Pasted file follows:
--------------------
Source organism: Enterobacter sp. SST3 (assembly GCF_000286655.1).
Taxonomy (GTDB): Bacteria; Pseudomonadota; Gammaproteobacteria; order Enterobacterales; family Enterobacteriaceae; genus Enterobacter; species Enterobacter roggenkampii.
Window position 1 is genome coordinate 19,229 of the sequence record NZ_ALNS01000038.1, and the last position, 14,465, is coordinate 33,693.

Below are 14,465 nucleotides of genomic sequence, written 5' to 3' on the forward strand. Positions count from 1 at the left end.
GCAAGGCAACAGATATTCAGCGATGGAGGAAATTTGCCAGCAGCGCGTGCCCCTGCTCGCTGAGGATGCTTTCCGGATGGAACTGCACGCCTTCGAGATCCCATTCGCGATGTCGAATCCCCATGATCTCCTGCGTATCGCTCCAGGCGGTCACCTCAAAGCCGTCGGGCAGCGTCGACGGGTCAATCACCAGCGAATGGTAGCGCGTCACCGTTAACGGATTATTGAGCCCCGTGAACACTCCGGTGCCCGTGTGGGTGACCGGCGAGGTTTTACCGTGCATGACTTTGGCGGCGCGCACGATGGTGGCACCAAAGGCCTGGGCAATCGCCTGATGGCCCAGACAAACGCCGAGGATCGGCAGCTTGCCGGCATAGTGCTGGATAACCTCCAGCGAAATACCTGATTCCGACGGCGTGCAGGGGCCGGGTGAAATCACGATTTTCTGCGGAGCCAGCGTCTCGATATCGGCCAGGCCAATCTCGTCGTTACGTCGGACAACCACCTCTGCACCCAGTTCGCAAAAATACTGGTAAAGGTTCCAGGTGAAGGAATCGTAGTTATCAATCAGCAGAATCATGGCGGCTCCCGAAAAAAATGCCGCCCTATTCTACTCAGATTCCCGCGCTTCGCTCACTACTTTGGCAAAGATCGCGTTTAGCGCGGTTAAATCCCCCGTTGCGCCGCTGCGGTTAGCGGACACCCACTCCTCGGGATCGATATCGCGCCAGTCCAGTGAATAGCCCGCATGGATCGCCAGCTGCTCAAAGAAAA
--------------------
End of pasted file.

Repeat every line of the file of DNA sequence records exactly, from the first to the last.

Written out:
Source organism: Enterobacter sp. SST3 (assembly GCF_000286655.1).
Taxonomy (GTDB): Bacteria; Pseudomonadota; Gammaproteobacteria; order Enterobacterales; family Enterobacteriaceae; genus Enterobacter; species Enterobacter roggenkampii.
Window position 1 is genome coordinate 19,229 of the sequence record NZ_ALNS01000038.1, and the last position, 14,465, is coordinate 33,693.

Below are 14,465 nucleotides of genomic sequence, written 5' to 3' on the forward strand. Positions count from 1 at the left end.
GCAAGGCAACAGATATTCAGCGATGGAGGAAATTTGCCAGCAGCGCGTGCCCCTGCTCGCTGAGGATGCTTTCCGGATGGAACTGCACGCCTTCGAGATCCCATTCGCGATGTCGAATCCCCATGATCTCCTGCGTATCGCTCCAGGCGGTCACCTCAAAGCCGTCGGGCAGCGTCGACGGGTCAATCACCAGCGAATGGTAGCGCGTCACCGTTAACGGATTATTGAGCCCCGTGAACACTCCGGTGCCCGTGTGGGTGACCGGCGAGGTTTTACCGTGCATGACTTTGGCGGCGCGCACGATGGTGGCACCAAAGGCCTGGGCAATCGCCTGATGGCCCAGACAAACGCCGAGGATCGGCAGCTTGCCGGCATAGTGCTGGATAACCTCCAGCGAAATACCTGATTCCGACGGCGTGCAGGGGCCGGGTGAAATCACGATTTTCTGCGGAGCCAGCGTCTCGATATCGGCCAGGCCAATCTCGTCGTTACGTCGGACAACCACCTCTGCACCCAGTTCGCAAAAATACTGGTAAAGGTTCCAGGTGAAGGAATCGTAGTTATCAATCAGCAGAATCATGGCGGCTCCCGAAAAAAATGCCGCCCTATTCTACTCAGATTCCCGCGCTTCGCTCACTACTTTGGCAAAGATCGCGTTTAGCGCGGTTAAATCCCCCGTTGCGCCGCTGCGGTTAGCGGACACCCACTCCTCGGGATCGATATCGCGCCAGTCCAGTGAATAGCCCGCATGGATCGCCAGCTGCTCAAAGAAAA